Fate is a cruel mistress. For two years, my girls resided in the small but quaint Convent. It was easy to clean out, looked great in the border, but severely limited my flock size. So the Palace came to be. And for two years, they lived mostly harmoniously in a flock of ten. Yet, after some untimely deaths and a few girls moving to pastures new, my small flock of four began to look rather lost in their giant house.
So now they are going to live here.
This is a perfectly pleasant, back garden coop. It is not dissimilair to the Convent. Once the Palace has been taken away by its new owner, I'm sure I will embrace it with happiness and love. But as it stands in the garden, and the Palace is sill here for comparison, my heart sinks a little. This is a step backwards and there's no denying it. Yet I console myself with the knowledge that my ladies won't freeze to death in their cosy new dwelling. If this coop is a warm little flat, the Palace is a draughty stately home.
This afternoon, I moved the pekins from their old home to their new one. They reacted much as chickens will, and didn't notice for at least an hour as they were too busy scoffing toast. Then, they noticed. Maeve and Hilda, still deep in their broody psychosis, took it the hardest. They wanted a nice dark nest box to dream in, and the change in location means that their tiny bird brains can't work out how to find one. So they stand, frozen with indecision, and stare in to the middle distance. Mabel and Maude, the much more sensible mille's, spent the time pecking about at the much smaller perimeters of their new home. Once nest box angst and exploring were exhausted, however, they grouped together in the middle of the run and looked perplexed. Much chuntering ensued. They observed the puppy wandering around inside the Palace's grounds, and chuntered some more. After a brief huddle, Hilda attempted the ascent in to the house.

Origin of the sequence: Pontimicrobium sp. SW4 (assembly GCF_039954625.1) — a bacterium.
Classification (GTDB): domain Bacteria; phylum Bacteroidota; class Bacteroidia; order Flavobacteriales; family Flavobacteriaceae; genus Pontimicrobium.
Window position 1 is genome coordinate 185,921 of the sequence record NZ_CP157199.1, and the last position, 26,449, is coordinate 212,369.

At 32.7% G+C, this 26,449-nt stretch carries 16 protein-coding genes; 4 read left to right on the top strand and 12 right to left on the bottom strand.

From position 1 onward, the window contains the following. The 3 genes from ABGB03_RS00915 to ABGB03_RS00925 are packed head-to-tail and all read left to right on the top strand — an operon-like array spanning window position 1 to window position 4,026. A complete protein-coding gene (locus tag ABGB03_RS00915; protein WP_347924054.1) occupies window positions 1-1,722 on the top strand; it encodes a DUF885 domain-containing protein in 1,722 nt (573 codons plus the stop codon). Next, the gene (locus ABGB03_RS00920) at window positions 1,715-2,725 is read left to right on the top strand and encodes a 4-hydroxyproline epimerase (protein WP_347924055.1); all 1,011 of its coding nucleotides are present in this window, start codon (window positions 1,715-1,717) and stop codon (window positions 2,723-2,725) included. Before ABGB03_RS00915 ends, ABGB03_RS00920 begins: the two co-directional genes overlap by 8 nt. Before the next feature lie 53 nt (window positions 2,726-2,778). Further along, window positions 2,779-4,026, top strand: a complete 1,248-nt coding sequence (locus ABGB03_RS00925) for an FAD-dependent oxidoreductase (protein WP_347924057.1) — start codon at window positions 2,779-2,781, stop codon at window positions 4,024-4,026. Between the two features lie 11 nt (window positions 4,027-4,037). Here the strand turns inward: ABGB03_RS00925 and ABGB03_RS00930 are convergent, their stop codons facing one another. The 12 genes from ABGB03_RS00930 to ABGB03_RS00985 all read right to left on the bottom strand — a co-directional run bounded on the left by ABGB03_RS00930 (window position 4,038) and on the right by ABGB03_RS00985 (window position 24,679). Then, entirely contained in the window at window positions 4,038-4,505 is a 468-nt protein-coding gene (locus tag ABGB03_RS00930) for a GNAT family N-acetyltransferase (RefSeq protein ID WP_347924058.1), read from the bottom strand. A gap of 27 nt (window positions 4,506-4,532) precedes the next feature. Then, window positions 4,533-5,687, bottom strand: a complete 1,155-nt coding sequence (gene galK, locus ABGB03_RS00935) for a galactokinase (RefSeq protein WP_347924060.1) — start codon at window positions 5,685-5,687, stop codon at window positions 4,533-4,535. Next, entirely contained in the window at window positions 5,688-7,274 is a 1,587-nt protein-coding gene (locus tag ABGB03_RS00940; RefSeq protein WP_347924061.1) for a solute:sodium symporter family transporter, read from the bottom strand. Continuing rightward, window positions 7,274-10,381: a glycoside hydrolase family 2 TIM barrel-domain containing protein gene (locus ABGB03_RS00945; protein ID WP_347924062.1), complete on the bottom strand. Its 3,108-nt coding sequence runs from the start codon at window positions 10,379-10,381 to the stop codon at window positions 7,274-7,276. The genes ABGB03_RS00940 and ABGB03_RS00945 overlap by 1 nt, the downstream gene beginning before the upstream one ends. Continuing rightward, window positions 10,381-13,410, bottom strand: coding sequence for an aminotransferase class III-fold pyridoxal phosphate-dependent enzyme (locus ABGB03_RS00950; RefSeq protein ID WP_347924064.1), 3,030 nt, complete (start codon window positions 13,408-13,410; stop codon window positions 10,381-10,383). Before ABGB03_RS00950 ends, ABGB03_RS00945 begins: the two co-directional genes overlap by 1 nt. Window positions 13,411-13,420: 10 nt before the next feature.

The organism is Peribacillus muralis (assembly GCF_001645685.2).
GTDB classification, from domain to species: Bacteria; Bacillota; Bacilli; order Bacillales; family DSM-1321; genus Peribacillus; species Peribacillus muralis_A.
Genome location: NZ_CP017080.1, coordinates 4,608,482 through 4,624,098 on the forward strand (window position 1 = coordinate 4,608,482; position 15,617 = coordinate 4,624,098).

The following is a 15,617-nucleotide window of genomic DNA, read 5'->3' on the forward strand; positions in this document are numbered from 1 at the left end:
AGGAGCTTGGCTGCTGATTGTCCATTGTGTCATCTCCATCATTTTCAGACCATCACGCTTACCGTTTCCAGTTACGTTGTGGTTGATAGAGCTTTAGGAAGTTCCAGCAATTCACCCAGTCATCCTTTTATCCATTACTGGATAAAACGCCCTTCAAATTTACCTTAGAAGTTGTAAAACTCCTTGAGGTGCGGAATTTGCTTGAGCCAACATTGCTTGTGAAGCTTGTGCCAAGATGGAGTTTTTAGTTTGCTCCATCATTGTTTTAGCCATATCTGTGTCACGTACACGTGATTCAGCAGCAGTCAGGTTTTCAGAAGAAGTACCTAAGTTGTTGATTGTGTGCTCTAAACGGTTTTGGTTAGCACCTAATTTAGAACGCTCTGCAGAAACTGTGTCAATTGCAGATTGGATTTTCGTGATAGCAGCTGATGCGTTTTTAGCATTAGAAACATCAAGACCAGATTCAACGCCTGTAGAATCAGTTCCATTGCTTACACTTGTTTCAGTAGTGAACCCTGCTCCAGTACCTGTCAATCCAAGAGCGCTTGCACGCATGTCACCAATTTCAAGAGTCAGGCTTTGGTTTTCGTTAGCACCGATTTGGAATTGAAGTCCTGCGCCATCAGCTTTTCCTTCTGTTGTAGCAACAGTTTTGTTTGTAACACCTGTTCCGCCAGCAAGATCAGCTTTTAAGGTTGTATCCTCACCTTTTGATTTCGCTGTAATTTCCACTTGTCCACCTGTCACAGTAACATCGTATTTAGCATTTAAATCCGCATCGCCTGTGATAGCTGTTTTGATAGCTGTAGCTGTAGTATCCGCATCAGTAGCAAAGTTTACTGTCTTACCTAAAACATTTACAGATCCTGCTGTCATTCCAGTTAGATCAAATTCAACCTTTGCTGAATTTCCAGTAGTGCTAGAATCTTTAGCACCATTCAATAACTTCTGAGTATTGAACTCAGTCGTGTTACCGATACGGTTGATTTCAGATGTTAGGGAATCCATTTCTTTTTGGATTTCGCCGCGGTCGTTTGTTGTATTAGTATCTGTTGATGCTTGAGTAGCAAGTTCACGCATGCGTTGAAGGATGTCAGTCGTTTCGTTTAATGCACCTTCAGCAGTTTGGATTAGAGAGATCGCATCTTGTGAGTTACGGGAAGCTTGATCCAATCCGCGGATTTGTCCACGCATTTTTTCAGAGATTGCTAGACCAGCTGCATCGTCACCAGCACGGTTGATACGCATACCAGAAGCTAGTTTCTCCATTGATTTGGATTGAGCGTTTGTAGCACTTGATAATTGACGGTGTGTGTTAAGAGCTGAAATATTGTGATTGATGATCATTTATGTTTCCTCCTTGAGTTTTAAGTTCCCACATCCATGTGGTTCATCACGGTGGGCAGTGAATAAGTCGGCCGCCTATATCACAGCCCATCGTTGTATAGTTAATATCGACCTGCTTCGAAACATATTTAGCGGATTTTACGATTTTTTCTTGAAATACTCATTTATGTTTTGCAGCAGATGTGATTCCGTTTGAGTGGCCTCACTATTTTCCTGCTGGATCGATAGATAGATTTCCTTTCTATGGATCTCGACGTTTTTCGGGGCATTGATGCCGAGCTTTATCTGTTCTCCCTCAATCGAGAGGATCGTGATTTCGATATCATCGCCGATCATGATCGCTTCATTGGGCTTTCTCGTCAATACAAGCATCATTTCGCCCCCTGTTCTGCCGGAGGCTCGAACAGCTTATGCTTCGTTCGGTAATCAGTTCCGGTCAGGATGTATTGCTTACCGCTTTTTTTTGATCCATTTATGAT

She managed to get half way up before her ascent became a descent. Slowly, she began to slide backwards. She greeted this development with mild surprise which quickly turned to alarm as she picked up speed. Landing on the floor in an undignified heap, she squawked her displeasure. It seems that this ramp has a steeper gradient than the Palace's.
When I next looked out, the run was empty. All four birds had found their way in to the new premises. I peered through the perspex window, and four curious birds peered back. They tested out the perches and pecked at the aubiose. The pup ran around the coop, looked in through the pop hole and made eye contact with me through the window. This blew his tiny spaniel mind.
All in all, I don't suppose they will mind the reduction in their circumstances. I'm sure I will mourn the pekin empire dream more than they will. And in the end, I know that they are well cared for and will see out their lives in comfort. This new house needs a name, though, so all suggestions are welcome.
I hope the house warming is a quiet affair.